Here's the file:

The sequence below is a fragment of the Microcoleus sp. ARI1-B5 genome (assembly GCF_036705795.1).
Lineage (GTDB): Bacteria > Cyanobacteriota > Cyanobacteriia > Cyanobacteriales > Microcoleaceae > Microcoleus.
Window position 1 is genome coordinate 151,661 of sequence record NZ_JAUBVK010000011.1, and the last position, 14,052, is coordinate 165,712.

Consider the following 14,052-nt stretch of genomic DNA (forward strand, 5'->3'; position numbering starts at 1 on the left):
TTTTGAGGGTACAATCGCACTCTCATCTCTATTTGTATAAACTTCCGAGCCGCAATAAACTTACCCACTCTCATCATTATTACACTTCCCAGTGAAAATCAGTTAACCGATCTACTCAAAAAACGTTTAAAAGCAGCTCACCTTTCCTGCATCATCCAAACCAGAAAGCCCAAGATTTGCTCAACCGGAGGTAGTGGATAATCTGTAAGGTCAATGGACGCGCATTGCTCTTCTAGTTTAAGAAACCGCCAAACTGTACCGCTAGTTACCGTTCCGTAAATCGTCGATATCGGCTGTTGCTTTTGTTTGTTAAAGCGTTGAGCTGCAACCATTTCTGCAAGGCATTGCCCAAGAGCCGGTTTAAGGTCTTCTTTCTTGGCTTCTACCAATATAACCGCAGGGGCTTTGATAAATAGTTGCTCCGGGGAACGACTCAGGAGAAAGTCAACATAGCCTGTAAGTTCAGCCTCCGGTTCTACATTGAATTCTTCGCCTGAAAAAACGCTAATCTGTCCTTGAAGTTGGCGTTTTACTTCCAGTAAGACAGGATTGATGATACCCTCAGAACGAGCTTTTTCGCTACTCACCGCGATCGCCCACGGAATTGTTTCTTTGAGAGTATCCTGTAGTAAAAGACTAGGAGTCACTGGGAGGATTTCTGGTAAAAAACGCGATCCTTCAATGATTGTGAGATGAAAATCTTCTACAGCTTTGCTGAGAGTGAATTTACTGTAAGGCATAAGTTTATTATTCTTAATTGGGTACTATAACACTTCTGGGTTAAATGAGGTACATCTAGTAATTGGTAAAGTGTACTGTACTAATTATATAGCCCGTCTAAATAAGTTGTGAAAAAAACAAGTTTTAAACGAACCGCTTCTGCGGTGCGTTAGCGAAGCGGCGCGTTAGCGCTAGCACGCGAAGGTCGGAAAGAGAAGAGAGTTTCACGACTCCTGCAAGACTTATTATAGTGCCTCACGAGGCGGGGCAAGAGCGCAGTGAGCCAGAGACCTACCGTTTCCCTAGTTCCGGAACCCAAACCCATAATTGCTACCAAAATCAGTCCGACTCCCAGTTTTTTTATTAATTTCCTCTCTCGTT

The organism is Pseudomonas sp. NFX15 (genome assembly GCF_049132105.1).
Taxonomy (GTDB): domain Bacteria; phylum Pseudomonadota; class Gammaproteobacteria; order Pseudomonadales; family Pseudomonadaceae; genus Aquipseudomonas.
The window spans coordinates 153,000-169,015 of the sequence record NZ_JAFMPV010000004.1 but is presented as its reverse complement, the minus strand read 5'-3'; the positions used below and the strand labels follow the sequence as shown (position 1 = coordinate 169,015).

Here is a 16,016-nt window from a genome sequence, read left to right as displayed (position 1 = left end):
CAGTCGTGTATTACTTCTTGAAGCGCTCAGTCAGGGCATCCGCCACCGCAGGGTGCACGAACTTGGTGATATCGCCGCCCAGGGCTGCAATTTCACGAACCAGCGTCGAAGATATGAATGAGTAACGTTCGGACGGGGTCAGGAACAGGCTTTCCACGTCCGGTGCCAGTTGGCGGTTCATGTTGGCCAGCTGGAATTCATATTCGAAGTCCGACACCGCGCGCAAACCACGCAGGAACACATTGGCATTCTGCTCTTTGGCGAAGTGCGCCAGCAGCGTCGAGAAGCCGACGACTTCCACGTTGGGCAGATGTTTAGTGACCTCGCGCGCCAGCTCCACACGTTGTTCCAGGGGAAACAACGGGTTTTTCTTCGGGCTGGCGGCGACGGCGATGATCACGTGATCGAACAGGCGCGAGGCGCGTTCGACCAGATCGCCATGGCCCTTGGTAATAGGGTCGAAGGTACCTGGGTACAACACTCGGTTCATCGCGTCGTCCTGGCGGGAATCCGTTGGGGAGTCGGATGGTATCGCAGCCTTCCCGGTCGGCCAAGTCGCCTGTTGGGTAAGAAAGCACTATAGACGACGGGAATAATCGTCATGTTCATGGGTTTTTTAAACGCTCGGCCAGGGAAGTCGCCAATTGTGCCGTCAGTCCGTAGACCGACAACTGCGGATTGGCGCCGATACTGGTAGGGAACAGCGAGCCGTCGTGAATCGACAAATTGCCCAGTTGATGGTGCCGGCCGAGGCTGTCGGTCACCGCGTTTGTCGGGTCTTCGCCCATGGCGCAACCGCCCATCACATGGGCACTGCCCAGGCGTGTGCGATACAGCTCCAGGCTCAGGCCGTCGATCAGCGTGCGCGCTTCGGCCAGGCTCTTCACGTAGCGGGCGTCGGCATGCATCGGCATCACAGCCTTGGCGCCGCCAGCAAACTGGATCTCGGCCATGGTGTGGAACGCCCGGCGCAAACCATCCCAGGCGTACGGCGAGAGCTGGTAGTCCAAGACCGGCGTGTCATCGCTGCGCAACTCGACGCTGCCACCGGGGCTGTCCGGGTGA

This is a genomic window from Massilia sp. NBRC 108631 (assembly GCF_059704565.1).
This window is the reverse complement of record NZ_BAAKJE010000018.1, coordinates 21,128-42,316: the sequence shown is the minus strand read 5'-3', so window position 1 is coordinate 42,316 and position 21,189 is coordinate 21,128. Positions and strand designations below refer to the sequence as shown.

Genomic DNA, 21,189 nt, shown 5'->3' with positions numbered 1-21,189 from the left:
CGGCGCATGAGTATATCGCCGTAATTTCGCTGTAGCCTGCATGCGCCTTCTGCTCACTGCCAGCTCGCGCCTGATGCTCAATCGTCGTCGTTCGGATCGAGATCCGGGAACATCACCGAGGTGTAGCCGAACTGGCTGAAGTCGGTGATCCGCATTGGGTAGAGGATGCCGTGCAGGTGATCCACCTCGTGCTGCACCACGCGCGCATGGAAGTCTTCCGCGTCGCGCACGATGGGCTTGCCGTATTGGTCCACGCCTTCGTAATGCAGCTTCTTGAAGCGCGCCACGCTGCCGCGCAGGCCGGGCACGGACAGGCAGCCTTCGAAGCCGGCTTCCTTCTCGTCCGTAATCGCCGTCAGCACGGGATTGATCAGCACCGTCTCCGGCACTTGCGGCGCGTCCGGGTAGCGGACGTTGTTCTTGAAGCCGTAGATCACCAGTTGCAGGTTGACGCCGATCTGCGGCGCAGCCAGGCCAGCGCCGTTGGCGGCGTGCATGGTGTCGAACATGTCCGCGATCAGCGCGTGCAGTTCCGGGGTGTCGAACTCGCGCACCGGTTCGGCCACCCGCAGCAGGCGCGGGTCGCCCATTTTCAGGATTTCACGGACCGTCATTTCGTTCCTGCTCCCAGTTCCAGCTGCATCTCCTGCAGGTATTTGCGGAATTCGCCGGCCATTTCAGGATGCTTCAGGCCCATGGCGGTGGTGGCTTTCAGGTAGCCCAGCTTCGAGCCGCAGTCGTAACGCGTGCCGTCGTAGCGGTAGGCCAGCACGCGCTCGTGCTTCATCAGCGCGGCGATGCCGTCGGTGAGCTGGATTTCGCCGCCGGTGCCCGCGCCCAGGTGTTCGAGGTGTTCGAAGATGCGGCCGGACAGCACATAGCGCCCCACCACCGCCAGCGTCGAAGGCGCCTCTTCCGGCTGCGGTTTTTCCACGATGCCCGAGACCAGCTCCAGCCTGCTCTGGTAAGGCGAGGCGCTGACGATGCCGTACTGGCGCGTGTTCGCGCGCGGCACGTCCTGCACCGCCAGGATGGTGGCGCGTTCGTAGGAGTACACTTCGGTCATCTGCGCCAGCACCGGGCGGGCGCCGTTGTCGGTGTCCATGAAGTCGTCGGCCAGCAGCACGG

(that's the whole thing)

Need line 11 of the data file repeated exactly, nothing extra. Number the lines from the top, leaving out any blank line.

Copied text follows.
This is a genomic window from Massilia sp. NBRC 108631 (assembly GCF_059704565.1).